Objective: The authors explored the relationship between the initiation of therapy with selective serotonin reuptake inhibitor (SSRI) antidepressants and completed suicide in older patients.
Method: The authors linked population-based coroner's records with patient-level prescription data, physician billing claims, and hospitalization data for more than 1.2 million Ontario residents 66 years of age and older from 1992 to 2000. For each suicide case, four closely matched comparison subjects were selected using propensity score methods. The authors determined the odds ratio for suicide with SSRIs versus other antidepressant treatment, calculated at discrete monthly intervals from the start of treatment.
Results: Of 1,329 suicide cases, 1,138 (86%) were each fully matched to four comparison subjects using propensity scores. During the first month of therapy, SSRI antidepressants were associated with a nearly fivefold higher risk of completed suicide than other antidepressants (adjusted odds ratio: 4.8, 95% confidence interval=1.9-12.2). The risk was independent of a recent diagnosis of depression or the receipt of psychiatric care, and suicides of a violent nature were distinctly more common during SSRI therapy. Numerous sensitivity analyses revealed consistent results. No disproportionate suicide risk was seen during the second and subsequent months of treatment with SSRI antidepressants, and the absolute risk of suicide with all antidepressants was low.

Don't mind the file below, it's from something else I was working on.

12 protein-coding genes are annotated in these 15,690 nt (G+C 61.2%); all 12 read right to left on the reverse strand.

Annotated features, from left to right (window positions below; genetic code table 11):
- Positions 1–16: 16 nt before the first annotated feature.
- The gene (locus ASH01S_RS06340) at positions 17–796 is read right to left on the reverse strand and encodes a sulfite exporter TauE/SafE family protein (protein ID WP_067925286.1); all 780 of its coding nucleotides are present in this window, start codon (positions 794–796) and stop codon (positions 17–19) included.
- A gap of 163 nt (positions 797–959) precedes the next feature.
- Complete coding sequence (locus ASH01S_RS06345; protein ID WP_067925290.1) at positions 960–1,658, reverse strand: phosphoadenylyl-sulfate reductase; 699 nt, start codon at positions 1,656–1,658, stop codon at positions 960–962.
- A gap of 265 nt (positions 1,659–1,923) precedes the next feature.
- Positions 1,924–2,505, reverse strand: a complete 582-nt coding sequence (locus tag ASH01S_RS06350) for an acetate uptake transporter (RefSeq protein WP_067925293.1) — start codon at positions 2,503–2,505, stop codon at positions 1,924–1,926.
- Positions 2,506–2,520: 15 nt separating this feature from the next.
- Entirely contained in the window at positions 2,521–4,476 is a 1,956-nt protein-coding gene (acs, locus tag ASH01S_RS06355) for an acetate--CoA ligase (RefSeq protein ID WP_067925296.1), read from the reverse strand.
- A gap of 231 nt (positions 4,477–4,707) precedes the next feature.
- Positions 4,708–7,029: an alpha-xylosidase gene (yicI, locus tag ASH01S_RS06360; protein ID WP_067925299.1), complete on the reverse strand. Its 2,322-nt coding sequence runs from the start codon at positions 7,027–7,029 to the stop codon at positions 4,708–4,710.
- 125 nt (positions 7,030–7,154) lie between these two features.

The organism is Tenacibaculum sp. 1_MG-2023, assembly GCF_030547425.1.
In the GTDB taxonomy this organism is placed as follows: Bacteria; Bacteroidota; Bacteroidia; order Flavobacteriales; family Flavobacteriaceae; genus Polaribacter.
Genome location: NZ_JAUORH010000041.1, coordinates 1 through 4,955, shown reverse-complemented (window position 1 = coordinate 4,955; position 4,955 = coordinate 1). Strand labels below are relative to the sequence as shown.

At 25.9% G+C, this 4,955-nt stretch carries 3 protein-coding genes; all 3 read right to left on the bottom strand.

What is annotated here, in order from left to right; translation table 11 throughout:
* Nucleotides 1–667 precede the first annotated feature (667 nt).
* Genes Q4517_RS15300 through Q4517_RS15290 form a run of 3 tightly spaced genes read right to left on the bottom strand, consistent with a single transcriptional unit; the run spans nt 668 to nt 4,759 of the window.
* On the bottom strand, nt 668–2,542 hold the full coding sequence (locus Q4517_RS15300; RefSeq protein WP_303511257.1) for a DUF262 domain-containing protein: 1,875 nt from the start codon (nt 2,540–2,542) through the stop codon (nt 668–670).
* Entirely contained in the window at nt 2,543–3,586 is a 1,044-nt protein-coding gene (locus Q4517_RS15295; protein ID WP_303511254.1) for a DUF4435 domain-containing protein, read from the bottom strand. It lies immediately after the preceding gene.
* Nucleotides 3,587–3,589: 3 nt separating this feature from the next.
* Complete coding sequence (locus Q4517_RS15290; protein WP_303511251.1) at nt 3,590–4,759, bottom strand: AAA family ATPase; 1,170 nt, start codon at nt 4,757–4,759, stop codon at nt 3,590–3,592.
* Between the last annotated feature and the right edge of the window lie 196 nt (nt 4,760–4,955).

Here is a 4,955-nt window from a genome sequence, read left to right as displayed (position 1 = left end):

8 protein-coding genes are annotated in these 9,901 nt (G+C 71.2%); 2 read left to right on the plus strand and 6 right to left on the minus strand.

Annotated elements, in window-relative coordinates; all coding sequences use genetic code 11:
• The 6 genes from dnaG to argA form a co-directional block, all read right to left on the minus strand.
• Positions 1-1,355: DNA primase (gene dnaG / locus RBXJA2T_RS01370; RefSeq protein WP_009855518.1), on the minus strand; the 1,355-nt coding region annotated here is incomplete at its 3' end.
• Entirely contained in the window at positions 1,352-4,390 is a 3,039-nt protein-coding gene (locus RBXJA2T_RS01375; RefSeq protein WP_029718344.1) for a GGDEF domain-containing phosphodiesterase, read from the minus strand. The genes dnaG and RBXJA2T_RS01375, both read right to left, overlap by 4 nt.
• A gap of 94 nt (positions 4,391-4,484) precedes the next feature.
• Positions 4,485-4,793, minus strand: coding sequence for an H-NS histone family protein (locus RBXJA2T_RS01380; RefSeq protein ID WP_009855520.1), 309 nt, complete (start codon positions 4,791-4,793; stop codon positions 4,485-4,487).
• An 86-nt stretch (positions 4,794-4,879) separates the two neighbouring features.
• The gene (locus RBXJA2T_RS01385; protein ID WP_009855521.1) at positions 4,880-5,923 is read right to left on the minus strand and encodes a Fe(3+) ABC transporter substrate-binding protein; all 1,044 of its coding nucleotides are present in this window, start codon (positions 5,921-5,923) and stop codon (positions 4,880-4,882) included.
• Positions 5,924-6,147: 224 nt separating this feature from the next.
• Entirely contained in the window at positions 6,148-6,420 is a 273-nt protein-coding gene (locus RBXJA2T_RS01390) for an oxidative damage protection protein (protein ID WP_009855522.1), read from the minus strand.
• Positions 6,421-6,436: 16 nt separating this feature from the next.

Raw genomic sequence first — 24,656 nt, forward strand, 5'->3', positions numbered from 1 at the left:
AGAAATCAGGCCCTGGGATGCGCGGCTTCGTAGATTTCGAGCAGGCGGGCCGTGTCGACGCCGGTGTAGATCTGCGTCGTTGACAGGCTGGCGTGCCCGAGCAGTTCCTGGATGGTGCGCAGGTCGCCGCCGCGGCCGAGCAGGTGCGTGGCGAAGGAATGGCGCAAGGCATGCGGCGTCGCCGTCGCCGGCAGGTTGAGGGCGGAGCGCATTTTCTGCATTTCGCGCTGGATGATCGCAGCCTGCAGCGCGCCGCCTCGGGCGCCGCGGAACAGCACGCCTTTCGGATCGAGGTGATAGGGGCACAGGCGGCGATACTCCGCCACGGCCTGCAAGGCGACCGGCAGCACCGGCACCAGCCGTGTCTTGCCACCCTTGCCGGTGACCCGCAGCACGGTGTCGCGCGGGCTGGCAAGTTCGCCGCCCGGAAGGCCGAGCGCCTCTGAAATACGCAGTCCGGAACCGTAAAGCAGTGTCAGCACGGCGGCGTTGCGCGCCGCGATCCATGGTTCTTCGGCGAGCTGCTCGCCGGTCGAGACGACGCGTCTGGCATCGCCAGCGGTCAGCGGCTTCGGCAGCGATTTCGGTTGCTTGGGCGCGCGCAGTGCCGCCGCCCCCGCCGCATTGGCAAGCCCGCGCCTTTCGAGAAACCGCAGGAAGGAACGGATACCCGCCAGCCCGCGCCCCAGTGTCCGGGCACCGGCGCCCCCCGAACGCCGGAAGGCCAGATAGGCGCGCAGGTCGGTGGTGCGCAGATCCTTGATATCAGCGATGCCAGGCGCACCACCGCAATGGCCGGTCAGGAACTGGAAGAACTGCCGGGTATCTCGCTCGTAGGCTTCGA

Conclusions: Initiation of SSRI therapy is associated with an increased risk of suicide during the first month of therapy compared with other antidepressants. The absolute risk is low, suggesting that an idiosyncratic response to these agents may provoke suicide in a vulnerable subgroup of patients.